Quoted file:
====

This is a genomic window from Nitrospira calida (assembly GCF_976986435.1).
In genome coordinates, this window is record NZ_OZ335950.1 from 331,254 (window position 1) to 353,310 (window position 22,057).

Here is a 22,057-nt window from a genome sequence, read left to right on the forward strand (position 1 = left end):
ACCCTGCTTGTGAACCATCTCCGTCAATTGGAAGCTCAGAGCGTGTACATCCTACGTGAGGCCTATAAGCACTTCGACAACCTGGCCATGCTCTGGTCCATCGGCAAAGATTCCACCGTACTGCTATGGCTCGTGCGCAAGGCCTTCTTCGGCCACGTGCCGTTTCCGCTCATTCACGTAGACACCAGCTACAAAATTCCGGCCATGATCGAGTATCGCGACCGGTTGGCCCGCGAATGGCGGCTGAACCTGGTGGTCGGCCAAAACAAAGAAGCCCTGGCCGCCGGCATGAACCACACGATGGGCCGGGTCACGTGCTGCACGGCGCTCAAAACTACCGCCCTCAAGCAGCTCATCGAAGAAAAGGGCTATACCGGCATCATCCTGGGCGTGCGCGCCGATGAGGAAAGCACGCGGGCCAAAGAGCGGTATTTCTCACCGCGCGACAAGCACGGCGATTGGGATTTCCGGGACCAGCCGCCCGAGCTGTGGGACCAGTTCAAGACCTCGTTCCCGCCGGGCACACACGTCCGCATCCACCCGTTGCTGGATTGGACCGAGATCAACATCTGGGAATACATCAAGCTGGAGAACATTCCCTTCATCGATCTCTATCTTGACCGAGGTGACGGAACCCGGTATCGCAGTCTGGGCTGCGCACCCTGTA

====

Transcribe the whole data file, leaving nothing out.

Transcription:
This is a genomic window from Nitrospira calida (assembly GCF_976986435.1).
In genome coordinates, this window is record NZ_OZ335950.1 from 331,254 (window position 1) to 353,310 (window position 22,057).

Here is a 22,057-nt window from a genome sequence, read left to right on the forward strand (position 1 = left end):
ACCCTGCTTGTGAACCATCTCCGTCAATTGGAAGCTCAGAGCGTGTACATCCTACGTGAGGCCTATAAGCACTTCGACAACCTGGCCATGCTCTGGTCCATCGGCAAAGATTCCACCGTACTGCTATGGCTCGTGCGCAAGGCCTTCTTCGGCCACGTGCCGTTTCCGCTCATTCACGTAGACACCAGCTACAAAATTCCGGCCATGATCGAGTATCGCGACCGGTTGGCCCGCGAATGGCGGCTGAACCTGGTGGTCGGCCAAAACAAAGAAGCCCTGGCCGCCGGCATGAACCACACGATGGGCCGGGTCACGTGCTGCACGGCGCTCAAAACTACCGCCCTCAAGCAGCTCATCGAAGAAAAGGGCTATACCGGCATCATCCTGGGCGTGCGCGCCGATGAGGAAAGCACGCGGGCCAAAGAGCGGTATTTCTCACCGCGCGACAAGCACGGCGATTGGGATTTCCGGGACCAGCCGCCCGAGCTGTGGGACCAGTTCAAGACCTCGTTCCCGCCGGGCACACACGTCCGCATCCACCCGTTGCTGGATTGGACCGAGATCAACATCTGGGAATACATCAAGCTGGAGAACATTCCCTTCATCGATCTCTATCTTGACCGAGGTGACGGAACCCGGTATCGCAGTCTGGGCTGCGCACCCTGTA